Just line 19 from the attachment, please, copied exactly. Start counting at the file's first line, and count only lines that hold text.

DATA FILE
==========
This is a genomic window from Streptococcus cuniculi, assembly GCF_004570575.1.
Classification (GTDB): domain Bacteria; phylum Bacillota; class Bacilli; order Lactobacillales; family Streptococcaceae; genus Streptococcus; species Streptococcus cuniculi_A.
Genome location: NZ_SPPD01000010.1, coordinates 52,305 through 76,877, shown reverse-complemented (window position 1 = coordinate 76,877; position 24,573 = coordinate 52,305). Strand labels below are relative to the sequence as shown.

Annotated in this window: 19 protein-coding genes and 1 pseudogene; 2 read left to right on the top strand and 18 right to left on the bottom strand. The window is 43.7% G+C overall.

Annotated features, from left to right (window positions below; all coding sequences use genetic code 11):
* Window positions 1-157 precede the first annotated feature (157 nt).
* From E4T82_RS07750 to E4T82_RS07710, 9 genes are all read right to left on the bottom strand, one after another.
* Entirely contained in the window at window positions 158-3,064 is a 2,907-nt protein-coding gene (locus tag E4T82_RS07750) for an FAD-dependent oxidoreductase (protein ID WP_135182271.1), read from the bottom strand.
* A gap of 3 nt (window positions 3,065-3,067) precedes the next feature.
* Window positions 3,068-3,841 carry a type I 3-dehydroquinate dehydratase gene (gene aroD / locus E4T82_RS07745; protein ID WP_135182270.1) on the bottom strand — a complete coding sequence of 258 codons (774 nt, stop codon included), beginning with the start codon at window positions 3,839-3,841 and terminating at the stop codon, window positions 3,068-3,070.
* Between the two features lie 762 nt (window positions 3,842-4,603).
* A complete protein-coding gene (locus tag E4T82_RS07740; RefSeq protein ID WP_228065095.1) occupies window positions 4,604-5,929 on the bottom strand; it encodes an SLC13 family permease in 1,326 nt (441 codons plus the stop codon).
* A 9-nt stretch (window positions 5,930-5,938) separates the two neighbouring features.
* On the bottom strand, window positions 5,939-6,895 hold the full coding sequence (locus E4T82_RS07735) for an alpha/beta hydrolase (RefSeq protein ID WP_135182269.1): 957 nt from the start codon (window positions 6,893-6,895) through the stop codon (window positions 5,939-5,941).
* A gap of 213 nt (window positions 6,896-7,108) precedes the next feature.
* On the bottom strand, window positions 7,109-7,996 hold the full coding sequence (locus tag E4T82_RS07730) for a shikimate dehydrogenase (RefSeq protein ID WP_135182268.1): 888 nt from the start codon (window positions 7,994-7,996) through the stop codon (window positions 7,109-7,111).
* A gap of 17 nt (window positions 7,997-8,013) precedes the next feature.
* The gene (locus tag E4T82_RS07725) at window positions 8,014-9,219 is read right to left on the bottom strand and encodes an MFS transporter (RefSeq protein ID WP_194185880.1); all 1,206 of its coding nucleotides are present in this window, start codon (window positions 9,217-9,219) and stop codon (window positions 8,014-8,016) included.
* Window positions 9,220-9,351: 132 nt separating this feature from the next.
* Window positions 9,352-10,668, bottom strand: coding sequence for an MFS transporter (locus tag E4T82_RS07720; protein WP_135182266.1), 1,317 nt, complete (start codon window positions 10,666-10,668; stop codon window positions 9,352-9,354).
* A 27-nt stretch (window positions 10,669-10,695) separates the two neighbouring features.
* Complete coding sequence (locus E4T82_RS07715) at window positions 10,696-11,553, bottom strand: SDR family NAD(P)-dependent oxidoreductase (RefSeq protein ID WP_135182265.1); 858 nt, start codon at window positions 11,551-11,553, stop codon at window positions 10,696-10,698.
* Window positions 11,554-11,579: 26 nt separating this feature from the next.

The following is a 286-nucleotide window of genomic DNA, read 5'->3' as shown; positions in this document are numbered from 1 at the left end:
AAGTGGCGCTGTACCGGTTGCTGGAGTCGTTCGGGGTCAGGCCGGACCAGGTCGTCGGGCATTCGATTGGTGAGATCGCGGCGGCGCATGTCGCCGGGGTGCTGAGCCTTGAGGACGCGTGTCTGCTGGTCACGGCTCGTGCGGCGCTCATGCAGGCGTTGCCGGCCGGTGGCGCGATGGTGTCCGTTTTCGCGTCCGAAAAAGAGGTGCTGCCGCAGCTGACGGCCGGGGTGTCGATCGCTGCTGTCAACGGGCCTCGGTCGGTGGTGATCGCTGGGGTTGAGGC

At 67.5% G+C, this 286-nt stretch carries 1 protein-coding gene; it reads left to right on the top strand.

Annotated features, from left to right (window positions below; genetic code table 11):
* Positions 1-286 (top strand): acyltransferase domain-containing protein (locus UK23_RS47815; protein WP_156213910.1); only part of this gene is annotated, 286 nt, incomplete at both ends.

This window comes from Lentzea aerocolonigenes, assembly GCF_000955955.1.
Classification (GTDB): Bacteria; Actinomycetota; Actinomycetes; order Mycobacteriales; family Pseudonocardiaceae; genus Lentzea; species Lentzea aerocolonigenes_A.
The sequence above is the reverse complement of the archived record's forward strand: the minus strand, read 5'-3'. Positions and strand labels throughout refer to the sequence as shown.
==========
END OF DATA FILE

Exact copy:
* Window positions 9,220-9,351: 132 nt separating this feature from the next.